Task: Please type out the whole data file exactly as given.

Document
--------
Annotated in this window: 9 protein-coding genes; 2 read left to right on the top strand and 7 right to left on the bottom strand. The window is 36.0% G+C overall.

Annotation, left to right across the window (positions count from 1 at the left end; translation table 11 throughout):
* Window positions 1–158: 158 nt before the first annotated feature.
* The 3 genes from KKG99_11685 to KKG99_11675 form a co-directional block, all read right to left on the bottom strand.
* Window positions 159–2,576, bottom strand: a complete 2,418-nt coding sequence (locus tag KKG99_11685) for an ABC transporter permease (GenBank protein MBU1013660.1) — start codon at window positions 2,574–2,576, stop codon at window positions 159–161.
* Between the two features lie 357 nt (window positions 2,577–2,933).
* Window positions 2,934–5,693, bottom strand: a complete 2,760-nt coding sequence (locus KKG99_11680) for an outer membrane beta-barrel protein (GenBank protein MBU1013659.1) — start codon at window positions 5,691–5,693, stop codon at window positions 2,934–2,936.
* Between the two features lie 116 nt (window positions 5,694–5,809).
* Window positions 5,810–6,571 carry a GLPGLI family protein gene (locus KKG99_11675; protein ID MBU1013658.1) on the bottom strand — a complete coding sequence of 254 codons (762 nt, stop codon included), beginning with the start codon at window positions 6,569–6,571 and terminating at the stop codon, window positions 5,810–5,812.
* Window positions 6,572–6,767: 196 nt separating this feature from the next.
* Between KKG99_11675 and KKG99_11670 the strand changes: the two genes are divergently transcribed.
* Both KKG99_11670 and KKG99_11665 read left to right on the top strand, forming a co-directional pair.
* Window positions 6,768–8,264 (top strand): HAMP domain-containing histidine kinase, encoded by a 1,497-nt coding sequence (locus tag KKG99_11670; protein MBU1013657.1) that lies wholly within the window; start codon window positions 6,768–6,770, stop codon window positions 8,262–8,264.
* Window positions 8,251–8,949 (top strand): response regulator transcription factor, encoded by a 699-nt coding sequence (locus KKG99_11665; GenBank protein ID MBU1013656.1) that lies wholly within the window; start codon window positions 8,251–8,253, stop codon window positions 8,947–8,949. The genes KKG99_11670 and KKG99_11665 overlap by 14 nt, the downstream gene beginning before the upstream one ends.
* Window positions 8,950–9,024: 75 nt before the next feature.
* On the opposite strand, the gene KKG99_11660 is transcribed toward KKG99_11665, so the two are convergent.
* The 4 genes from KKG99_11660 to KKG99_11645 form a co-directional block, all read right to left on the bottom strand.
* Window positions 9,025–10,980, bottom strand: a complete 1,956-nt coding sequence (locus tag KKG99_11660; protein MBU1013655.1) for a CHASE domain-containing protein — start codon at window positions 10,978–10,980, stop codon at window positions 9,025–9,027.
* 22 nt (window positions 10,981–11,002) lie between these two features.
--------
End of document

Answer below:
Annotated in this window: 9 protein-coding genes; 2 read left to right on the top strand and 7 right to left on the bottom strand. The window is 36.0% G+C overall.

Annotation, left to right across the window (positions count from 1 at the left end; translation table 11 throughout):
* Window positions 1–158: 158 nt before the first annotated feature.
* The 3 genes from KKG99_11685 to KKG99_11675 form a co-directional block, all read right to left on the bottom strand.
* Window positions 159–2,576, bottom strand: a complete 2,418-nt coding sequence (locus tag KKG99_11685) for an ABC transporter permease (GenBank protein MBU1013660.1) — start codon at window positions 2,574–2,576, stop codon at window positions 159–161.
* Between the two features lie 357 nt (window positions 2,577–2,933).
* Window positions 2,934–5,693, bottom strand: a complete 2,760-nt coding sequence (locus KKG99_11680) for an outer membrane beta-barrel protein (GenBank protein MBU1013659.1) — start codon at window positions 5,691–5,693, stop codon at window positions 2,934–2,936.
* Between the two features lie 116 nt (window positions 5,694–5,809).
* Window positions 5,810–6,571 carry a GLPGLI family protein gene (locus KKG99_11675; protein ID MBU1013658.1) on the bottom strand — a complete coding sequence of 254 codons (762 nt, stop codon included), beginning with the start codon at window positions 6,569–6,571 and terminating at the stop codon, window positions 5,810–5,812.
* Window positions 6,572–6,767: 196 nt separating this feature from the next.
* Between KKG99_11675 and KKG99_11670 the strand changes: the two genes are divergently transcribed.
* Both KKG99_11670 and KKG99_11665 read left to right on the top strand, forming a co-directional pair.
* Window positions 6,768–8,264 (top strand): HAMP domain-containing histidine kinase, encoded by a 1,497-nt coding sequence (locus tag KKG99_11670; protein MBU1013657.1) that lies wholly within the window; start codon window positions 6,768–6,770, stop codon window positions 8,262–8,264.
* Window positions 8,251–8,949 (top strand): response regulator transcription factor, encoded by a 699-nt coding sequence (locus KKG99_11665; GenBank protein ID MBU1013656.1) that lies wholly within the window; start codon window positions 8,251–8,253, stop codon window positions 8,947–8,949. The genes KKG99_11670 and KKG99_11665 overlap by 14 nt, the downstream gene beginning before the upstream one ends.
* Window positions 8,950–9,024: 75 nt before the next feature.
* On the opposite strand, the gene KKG99_11660 is transcribed toward KKG99_11665, so the two are convergent.
* The 4 genes from KKG99_11660 to KKG99_11645 form a co-directional block, all read right to left on the bottom strand.
* Window positions 9,025–10,980, bottom strand: a complete 1,956-nt coding sequence (locus tag KKG99_11660; protein MBU1013655.1) for a CHASE domain-containing protein — start codon at window positions 10,978–10,980, stop codon at window positions 9,025–9,027.
* 22 nt (window positions 10,981–11,002) lie between these two features.